The Quad Cities of Moline and Rock Island, Illinois, and Davenport and Bettendorf, Iowa, offer bountiful golf. Nearby Silvis, Illinois, even hosts a PGA Tour Event, The John Deere Classic, at the spectacular TPC at Deere Run. But the area’s courses don’t just cater to the core golf demographic. There are also plenty of opportunities for novices, juniors, seniors, and the “golf-curious” to explore and experience beautiful facilities without investing hours of time or hundreds of dollars.
Most people don’t realize that St. Andrew’s Links in Scotland is a massive municipal facility. Similarly, the Quad Cities’ municipal courses epitomize the best of America’s daily fee, public-access, community-owned golf, carrying on the long history of accessible, affordable golf. Palmer Hills in Bettendorf is one of the best examples in the nation of a municipal facility that feels and looks like a country club. With the addition of The Forge, its new 18-hole putting course, Palmer Hills seeks to engage even a wider swath of the golf-curious public.
Palmer Hills Golf Course is a William J. Spear design that opened in 1974. The par-71 layout stretches to just over 6,500 yards from the back tees, and has served as the venue for multiple local and state championships. It’s the home course for local high school teams, as well as the training ground of one of last year’s Drive, Chip, and Putt competitors, who competed in the finals at Augusta National. About 14 years ago, the clubhouse was completely redone, and the Palmer Grill draws large crowds of non-golfers for its lunch and brunch specials. Conditions rival those of any course in the area, including private clubs. Nevertheless, green fees max out at just $46 (with cart) on weekends.
Head Greenkeeper, Brian Hickey, has a degree in turf management from Iowa State and has earned awards from national greenkeepers’ associations for his stellar work at Palmer Hills. Under his watch, the course has expanded the driving range and practice facilities as well as added The Forge.
The Forge itself consists of 4 separate greens, the second of which measures 30,000 square yards. Each green contains at least a couple of the 18 holes, which are routed out and back. Tee stands and holes are placed daily in new positions to reduce wear, and tee markers are designed with extremely useful drink holders. (A putting course is ideally suited for pairing libations and competition, after all.) The pristine bentgrass greens run at the same speed as the main course, right around 11 on the Stimp meter.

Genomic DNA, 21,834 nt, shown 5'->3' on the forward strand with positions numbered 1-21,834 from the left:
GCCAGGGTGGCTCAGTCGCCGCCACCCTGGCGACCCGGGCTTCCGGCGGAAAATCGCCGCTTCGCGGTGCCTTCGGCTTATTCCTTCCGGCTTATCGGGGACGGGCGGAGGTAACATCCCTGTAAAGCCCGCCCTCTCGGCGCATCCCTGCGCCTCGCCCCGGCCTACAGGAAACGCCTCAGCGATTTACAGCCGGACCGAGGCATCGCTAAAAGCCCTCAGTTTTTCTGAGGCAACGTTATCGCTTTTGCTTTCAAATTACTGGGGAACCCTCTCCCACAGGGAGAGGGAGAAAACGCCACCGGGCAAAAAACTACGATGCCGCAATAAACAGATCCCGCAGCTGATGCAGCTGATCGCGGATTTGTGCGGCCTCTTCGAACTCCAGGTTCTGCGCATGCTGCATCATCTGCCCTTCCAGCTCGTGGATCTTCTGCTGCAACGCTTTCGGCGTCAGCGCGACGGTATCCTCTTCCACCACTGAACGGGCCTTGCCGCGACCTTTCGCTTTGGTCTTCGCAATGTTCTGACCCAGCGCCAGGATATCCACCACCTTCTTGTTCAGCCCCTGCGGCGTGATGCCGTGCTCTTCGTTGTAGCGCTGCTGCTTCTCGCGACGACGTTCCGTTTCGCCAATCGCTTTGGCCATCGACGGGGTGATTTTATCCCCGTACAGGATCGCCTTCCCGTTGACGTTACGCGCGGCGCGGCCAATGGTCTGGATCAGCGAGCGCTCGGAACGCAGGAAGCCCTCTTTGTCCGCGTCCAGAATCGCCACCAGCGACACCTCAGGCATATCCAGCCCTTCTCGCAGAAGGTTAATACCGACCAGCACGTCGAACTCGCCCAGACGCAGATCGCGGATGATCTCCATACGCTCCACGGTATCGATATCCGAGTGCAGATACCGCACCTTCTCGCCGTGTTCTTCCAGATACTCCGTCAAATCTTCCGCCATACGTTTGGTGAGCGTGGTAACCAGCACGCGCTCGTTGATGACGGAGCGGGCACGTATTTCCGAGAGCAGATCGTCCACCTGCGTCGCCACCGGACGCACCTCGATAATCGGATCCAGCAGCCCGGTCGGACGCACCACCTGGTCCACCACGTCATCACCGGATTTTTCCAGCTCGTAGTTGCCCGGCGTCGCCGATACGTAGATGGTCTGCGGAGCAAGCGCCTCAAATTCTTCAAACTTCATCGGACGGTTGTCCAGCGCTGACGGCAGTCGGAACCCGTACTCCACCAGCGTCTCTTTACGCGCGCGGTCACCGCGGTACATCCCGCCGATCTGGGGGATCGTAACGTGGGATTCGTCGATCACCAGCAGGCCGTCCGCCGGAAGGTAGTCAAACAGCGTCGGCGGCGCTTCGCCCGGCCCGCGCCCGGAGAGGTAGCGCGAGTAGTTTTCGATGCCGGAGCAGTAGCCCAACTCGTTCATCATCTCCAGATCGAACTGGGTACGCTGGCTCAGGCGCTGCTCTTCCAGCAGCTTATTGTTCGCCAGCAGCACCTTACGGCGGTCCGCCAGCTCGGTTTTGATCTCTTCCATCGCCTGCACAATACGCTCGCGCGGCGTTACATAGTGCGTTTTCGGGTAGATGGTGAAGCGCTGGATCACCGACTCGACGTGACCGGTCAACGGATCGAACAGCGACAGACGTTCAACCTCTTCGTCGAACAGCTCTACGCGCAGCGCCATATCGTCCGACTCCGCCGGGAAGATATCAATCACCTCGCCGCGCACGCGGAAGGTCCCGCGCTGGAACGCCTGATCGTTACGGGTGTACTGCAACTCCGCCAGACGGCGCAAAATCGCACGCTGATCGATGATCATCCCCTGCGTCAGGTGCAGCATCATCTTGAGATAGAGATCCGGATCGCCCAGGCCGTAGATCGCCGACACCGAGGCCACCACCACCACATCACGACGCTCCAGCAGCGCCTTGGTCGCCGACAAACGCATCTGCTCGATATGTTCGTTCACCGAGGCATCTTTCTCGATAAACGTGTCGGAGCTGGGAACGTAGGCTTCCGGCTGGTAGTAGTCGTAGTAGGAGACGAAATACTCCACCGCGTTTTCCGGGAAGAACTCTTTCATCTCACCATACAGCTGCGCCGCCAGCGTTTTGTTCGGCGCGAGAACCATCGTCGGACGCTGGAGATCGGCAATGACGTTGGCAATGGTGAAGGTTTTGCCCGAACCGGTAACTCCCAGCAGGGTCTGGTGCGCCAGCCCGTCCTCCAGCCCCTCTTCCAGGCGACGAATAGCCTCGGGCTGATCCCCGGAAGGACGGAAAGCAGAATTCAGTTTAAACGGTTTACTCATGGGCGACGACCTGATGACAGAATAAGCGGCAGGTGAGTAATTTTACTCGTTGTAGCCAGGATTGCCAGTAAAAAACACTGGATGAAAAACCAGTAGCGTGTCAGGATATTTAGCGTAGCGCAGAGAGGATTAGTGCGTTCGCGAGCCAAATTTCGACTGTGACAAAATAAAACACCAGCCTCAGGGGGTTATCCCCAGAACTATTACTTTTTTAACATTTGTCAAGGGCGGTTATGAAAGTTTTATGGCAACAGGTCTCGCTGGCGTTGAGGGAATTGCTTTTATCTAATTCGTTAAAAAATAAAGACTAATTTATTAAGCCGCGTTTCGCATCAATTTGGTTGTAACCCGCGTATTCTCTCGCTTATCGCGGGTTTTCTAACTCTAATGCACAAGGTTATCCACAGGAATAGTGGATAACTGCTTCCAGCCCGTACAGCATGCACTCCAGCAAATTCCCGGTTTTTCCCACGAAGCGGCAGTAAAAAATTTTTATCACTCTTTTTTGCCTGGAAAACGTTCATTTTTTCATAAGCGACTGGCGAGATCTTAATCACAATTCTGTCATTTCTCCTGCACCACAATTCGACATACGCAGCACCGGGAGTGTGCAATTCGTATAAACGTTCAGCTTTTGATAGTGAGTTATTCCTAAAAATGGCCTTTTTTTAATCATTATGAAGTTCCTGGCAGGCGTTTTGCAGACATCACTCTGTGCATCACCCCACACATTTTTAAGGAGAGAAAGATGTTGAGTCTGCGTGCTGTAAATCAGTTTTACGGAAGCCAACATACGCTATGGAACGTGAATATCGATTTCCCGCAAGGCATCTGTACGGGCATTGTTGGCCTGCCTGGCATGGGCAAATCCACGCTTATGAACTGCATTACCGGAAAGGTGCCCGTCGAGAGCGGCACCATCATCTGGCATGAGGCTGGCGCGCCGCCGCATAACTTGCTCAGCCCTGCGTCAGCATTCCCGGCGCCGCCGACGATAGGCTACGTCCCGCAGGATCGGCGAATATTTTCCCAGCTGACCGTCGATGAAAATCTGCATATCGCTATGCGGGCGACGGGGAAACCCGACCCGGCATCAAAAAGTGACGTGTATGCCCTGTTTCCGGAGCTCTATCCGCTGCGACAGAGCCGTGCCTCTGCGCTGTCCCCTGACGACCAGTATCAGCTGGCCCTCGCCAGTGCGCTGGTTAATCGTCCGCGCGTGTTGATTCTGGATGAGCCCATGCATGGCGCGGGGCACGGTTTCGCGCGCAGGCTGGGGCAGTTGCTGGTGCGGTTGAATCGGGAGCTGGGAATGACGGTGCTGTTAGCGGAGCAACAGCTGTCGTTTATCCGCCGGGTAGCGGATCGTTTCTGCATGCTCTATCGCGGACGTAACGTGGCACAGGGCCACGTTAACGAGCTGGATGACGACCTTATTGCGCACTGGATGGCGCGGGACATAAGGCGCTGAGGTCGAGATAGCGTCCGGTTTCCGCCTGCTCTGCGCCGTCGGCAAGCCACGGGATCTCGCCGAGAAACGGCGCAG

There is no par on any hole – the scores just are whatever they are, harkening back again to the roots of golf when par didn’t exist. The flexible routings at The Forge bring to mind The Loop, the reversible Tom Doak course in Roscommon, Michigan, which plays in both directions, alternating from day to day. Tee boxes there are also just sort of positioned in the ground daily at various spots.
At just $8 for adults and $5 for kids, the tournament-quality putting course is competitively priced with and far more enjoyable than your standard “putt-putt” golf courses. There can be some severe breaks, but nothing is tricked up – players of The Forge will get a feel for what it’s like to putt on a REAL golf course, and might just catch the bug to get out and try the full-sized course. The lovely views from parts of The Forge onto the championship course are also quite enticing.
“Golf” means different things to different people. But golf should NOT mean exclusivity or inaccessibility to anyone. Municipal courses like Palmer Hills stand as exemplars of what golf can mean to everyone: accessible family fun in a beautiful, sustainable environment. The main course has instituted a new teeing system that allows for enormous flexibility in teeing forward, allowing for a more pleasant and competitive experience for seniors and beginners. And The Forge serves as a gateway for anyone—golfer or not—to experience this jewel of the Bettendorf Parks system.